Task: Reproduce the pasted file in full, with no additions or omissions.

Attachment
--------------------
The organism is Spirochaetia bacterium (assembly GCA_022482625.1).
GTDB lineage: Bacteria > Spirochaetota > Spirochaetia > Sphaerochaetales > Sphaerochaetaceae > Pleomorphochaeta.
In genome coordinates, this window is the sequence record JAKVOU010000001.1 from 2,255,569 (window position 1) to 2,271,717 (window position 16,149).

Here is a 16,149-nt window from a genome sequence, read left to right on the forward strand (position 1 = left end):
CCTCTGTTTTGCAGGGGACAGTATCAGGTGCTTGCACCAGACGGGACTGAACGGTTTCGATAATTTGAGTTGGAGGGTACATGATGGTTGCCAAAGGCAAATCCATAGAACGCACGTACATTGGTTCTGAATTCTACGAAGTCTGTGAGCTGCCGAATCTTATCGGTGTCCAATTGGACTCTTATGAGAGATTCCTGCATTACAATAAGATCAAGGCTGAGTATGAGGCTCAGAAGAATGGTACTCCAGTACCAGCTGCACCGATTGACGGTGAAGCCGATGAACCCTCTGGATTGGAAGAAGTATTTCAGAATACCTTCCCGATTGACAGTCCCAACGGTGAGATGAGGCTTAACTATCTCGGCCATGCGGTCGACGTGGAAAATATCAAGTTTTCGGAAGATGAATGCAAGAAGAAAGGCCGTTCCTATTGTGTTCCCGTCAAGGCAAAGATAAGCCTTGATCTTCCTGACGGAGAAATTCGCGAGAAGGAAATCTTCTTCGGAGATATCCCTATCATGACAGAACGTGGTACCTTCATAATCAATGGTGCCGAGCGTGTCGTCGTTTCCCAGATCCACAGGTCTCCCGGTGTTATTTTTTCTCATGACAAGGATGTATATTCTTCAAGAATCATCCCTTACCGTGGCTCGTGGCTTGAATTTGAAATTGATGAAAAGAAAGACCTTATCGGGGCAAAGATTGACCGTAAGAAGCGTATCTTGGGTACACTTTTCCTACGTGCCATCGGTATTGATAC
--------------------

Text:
The organism is Spirochaetia bacterium (assembly GCA_022482625.1).
GTDB lineage: Bacteria > Spirochaetota > Spirochaetia > Sphaerochaetales > Sphaerochaetaceae > Pleomorphochaeta.
In genome coordinates, this window is the sequence record JAKVOU010000001.1 from 2,255,569 (window position 1) to 2,271,717 (window position 16,149).

Here is a 16,149-nt window from a genome sequence, read left to right on the forward strand (position 1 = left end):
CCTCTGTTTTGCAGGGGACAGTATCAGGTGCTTGCACCAGACGGGACTGAACGGTTTCGATAATTTGAGTTGGAGGGTACATGATGGTTGCCAAAGGCAAATCCATAGAACGCACGTACATTGGTTCTGAATTCTACGAAGTCTGTGAGCTGCCGAATCTTATCGGTGTCCAATTGGACTCTTATGAGAGATTCCTGCATTACAATAAGATCAAGGCTGAGTATGAGGCTCAGAAGAATGGTACTCCAGTACCAGCTGCACCGATTGACGGTGAAGCCGATGAACCCTCTGGATTGGAAGAAGTATTTCAGAATACCTTCCCGATTGACAGTCCCAACGGTGAGATGAGGCTTAACTATCTCGGCCATGCGGTCGACGTGGAAAATATCAAGTTTTCGGAAGATGAATGCAAGAAGAAAGGCCGTTCCTATTGTGTTCCCGTCAAGGCAAAGATAAGCCTTGATCTTCCTGACGGAGAAATTCGCGAGAAGGAAATCTTCTTCGGAGATATCCCTATCATGACAGAACGTGGTACCTTCATAATCAATGGTGCCGAGCGTGTCGTCGTTTCCCAGATCCACAGGTCTCCCGGTGTTATTTTTTCTCATGACAAGGATGTATATTCTTCAAGAATCATCCCTTACCGTGGCTCGTGGCTTGAATTTGAAATTGATGAAAAGAAAGACCTTATCGGGGCAAAGATTGACCGTAAGAAGCGTATCTTGGGTACACTTTTCCTACGTGCCATCGGTATTGATAC